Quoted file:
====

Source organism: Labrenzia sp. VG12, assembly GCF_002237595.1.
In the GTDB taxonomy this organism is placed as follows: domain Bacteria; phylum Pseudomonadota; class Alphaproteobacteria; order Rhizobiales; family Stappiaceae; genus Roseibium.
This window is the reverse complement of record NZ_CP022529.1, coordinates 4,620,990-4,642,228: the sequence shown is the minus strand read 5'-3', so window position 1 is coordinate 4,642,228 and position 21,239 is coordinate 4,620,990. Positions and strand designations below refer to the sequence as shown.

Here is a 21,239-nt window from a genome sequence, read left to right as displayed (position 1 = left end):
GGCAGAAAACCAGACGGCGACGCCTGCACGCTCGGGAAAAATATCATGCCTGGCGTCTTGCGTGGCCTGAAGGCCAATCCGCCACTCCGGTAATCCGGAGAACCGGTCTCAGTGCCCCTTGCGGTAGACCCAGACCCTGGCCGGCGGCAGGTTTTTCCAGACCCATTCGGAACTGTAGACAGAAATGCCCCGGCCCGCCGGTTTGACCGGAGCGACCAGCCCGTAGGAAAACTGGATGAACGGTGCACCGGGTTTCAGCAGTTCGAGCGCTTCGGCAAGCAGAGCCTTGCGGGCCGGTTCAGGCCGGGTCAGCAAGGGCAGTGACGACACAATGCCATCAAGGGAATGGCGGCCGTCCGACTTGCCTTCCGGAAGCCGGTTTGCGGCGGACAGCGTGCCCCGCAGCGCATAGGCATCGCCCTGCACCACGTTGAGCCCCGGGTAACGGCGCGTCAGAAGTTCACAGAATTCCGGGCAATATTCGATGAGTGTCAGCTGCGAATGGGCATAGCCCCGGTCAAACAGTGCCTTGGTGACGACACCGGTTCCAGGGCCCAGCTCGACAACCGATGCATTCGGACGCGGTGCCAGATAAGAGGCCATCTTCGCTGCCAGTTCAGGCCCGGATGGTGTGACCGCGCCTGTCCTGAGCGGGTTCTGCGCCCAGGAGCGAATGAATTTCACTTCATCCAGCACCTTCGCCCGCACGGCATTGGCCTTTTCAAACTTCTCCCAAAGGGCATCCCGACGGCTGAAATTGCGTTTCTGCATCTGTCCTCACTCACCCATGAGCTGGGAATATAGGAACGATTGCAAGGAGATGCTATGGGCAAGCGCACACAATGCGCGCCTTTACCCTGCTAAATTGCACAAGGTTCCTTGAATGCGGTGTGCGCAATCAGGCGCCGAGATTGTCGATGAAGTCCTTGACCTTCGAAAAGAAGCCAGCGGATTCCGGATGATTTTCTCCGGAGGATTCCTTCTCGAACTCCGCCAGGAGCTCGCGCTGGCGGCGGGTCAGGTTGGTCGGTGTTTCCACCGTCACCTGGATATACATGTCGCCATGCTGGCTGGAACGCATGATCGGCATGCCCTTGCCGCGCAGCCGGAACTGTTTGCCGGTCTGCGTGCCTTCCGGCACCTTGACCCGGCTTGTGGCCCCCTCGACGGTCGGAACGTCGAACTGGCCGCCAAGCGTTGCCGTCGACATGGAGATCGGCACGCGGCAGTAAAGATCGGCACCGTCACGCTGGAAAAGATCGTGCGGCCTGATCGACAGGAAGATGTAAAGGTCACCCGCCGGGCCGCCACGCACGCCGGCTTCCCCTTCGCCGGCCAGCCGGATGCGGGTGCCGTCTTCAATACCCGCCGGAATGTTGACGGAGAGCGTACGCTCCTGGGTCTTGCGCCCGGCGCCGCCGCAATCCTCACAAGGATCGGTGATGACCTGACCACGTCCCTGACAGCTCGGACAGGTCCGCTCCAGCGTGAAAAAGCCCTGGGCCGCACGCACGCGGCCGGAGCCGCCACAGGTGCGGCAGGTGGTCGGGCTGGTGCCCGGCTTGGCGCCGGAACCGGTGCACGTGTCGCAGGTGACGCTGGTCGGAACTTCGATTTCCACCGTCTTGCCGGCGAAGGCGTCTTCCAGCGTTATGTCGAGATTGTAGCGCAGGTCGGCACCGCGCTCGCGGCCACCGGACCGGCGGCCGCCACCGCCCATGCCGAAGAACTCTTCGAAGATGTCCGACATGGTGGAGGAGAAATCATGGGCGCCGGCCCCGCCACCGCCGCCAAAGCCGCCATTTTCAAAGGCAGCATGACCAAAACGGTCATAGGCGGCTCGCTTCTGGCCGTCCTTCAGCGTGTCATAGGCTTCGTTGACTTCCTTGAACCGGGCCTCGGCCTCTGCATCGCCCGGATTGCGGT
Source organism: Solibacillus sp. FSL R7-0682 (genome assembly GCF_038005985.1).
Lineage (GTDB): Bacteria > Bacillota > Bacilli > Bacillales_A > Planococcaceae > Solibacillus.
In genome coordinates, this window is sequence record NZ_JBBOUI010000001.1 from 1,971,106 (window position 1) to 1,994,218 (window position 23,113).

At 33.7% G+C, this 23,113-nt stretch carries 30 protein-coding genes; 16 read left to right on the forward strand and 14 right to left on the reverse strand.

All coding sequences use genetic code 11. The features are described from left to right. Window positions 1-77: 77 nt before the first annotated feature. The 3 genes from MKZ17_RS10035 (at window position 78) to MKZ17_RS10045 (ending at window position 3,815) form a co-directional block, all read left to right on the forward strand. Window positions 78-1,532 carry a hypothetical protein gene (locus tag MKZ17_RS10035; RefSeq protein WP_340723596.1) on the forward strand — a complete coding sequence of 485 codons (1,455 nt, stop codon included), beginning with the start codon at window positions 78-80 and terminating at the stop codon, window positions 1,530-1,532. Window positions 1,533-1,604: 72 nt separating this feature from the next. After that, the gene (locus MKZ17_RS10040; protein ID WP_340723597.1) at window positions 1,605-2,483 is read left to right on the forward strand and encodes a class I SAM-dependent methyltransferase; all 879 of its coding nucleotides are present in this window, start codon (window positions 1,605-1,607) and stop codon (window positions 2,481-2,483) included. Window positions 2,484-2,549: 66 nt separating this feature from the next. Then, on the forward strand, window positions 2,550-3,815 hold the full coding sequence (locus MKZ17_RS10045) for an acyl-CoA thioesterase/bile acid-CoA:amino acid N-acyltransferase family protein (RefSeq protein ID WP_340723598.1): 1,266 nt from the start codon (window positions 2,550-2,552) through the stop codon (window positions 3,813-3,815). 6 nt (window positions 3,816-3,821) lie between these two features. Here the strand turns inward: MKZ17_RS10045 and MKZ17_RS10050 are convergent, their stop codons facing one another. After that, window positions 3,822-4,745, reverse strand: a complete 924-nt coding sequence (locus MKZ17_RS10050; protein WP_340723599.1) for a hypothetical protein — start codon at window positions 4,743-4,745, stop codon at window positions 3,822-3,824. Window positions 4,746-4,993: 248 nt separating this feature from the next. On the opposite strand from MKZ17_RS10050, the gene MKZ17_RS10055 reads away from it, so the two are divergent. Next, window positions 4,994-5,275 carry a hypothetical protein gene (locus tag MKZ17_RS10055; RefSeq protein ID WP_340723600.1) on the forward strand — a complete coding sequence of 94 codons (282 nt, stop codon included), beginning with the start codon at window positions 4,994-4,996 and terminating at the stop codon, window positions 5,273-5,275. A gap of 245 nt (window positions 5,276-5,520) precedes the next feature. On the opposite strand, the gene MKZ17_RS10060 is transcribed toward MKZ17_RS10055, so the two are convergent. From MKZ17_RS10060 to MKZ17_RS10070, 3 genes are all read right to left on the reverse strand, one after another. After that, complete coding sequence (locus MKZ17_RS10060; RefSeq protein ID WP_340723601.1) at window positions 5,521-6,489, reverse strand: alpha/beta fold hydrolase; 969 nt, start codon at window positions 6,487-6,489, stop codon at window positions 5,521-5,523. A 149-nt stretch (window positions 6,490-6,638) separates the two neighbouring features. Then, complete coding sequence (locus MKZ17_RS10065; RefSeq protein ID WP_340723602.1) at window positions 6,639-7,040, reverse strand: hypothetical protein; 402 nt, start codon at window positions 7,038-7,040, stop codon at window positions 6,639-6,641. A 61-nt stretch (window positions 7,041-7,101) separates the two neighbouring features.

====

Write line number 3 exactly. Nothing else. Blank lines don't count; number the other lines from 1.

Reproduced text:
This window is the reverse complement of record NZ_CP022529.1, coordinates 4,620,990-4,642,228: the sequence shown is the minus strand read 5'-3', so window position 1 is coordinate 4,642,228 and position 21,239 is coordinate 4,620,990. Positions and strand designations below refer to the sequence as shown.